This issue of Flash Art
explores a sort of archeology of images, aiming to reflect on issues of appropriation
and authenticity in their most contemporaneous sense, whereby any original or preexisting artwork, image, or product can be invested with a multiplicity of meanings.
For this issue Maurizio Cattelan
has conceived a special cover project for the theme, here in conversation with the genre-bending artist and designer Virgil Abloh
. From artists of the Pictures Generation
, as Sherrie Levine
, to the manifold messages in Barbara Kruger's images; from the “affective proximity” in Arthur Jafa to the complexities of the human brain in Jordan Wolfson; from the Alice Channer's repudiation of authorship to Olivia Erlanger's embrace of the image as a free-floating signifier, each uses appropriation as a means of grappling with our relentlessly refractive present.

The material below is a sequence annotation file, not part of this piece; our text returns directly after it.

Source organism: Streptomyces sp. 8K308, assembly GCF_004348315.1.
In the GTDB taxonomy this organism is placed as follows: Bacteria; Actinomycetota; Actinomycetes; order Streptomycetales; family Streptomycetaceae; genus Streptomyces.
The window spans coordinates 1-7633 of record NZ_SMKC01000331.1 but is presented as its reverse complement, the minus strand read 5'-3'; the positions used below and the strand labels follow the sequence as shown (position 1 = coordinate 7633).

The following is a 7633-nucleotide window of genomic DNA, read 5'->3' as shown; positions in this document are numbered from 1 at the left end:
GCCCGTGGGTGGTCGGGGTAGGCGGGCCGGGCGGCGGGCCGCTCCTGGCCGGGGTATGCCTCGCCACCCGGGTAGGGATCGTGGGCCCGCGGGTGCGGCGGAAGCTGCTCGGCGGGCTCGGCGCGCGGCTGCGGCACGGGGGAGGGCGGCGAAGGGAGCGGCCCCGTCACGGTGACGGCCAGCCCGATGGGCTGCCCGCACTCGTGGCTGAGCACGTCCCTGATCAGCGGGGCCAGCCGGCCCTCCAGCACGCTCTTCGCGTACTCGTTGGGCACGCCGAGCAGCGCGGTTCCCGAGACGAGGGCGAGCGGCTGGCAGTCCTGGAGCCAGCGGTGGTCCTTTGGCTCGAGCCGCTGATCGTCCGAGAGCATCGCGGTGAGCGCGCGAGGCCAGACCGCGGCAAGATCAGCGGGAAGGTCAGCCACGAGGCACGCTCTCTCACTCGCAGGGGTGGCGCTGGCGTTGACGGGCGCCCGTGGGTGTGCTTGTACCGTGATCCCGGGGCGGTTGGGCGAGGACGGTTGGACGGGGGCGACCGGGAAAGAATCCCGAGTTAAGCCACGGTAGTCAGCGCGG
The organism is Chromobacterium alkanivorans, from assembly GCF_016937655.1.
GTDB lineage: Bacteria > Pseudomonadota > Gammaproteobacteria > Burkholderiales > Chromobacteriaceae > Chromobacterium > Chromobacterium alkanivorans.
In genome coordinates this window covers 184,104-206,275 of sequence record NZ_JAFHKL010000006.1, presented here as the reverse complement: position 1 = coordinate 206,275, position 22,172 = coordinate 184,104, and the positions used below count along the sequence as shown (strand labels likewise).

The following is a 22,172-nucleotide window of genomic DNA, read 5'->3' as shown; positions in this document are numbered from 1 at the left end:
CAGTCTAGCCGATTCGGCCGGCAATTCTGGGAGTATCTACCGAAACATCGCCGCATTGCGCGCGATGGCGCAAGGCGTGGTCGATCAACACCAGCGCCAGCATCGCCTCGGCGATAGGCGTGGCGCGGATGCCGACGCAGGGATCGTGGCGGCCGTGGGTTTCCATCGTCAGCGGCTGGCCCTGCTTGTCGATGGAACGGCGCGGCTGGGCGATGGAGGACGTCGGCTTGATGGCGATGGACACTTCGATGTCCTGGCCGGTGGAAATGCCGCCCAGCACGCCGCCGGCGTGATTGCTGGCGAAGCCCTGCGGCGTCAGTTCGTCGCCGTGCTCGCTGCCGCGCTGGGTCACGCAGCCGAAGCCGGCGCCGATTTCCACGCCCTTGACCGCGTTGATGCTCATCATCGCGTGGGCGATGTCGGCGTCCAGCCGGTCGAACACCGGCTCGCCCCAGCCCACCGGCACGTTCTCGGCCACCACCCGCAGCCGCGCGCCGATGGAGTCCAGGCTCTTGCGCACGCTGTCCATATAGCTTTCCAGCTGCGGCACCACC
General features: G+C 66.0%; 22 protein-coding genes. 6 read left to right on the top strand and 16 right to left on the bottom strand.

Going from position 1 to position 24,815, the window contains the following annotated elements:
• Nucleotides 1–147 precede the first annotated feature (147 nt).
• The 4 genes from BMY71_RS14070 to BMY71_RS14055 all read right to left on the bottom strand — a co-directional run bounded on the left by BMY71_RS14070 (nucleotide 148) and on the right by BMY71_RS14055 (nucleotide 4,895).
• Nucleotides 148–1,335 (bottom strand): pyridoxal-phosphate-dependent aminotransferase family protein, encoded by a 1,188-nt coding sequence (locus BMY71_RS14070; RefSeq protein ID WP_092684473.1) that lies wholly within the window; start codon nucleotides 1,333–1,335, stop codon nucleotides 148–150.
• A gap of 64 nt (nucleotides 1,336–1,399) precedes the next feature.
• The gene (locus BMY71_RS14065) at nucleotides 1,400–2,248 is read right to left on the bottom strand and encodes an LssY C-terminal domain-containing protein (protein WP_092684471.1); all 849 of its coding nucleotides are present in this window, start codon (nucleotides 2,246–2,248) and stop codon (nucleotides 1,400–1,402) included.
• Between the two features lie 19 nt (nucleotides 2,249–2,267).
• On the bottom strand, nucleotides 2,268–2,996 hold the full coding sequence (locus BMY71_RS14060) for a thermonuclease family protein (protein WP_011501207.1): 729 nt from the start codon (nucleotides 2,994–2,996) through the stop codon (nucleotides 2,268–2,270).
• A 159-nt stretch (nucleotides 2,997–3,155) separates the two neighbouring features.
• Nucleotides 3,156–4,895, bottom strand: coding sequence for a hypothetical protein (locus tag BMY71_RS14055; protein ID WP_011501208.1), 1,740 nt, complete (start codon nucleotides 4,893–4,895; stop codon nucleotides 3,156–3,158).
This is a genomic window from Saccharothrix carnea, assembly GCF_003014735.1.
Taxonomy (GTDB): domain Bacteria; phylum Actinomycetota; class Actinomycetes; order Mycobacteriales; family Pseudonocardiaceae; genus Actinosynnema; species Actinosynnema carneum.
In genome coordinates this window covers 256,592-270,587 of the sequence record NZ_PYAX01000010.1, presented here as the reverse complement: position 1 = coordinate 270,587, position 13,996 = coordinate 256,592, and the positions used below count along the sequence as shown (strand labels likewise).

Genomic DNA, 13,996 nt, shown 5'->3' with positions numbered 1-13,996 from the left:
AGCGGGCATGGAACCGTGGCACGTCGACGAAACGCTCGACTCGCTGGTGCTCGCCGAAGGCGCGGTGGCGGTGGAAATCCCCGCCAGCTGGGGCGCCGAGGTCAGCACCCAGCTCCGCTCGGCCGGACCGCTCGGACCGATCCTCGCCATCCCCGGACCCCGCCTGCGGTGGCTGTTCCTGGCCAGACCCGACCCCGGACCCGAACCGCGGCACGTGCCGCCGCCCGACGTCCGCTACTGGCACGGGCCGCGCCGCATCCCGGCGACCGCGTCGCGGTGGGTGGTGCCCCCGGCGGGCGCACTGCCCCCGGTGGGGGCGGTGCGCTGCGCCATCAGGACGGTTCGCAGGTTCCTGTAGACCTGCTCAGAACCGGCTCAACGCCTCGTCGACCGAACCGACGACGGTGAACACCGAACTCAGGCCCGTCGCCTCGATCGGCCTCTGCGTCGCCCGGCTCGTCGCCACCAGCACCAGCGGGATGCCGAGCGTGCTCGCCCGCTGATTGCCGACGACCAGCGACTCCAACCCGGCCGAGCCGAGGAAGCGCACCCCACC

Also in this issue: An essay on “The Copy as Origin and Renewal” by Jane Ursula Harris on the work of Renee Cox, Debora Kass and Yasumasa Morimura; a conversations from the late 1980s between Jeff Koons, Haim Steinbach, Ashley Bickerton
, and a special artwork conceived by Dinamo Swiss typeface agency.
is an international quarterly magazine and publishing platform
dedicated to thinking about contemporary art, exploring the evolving cultural landscape through the work of leading artists, writers, curators and others.
One of Europe's oldest art magazines, Flash Art
was founded in Rome in 1967, before relocating to Milan in 1971, and was originally bilingual, published in both Italian and English. In 1978 two separate editions were launched: Flash Art International
and Flash Art Italia
. Today the magazine remains one of the most recognizable and widely read publications of its kind, and is distributed in 87 countries.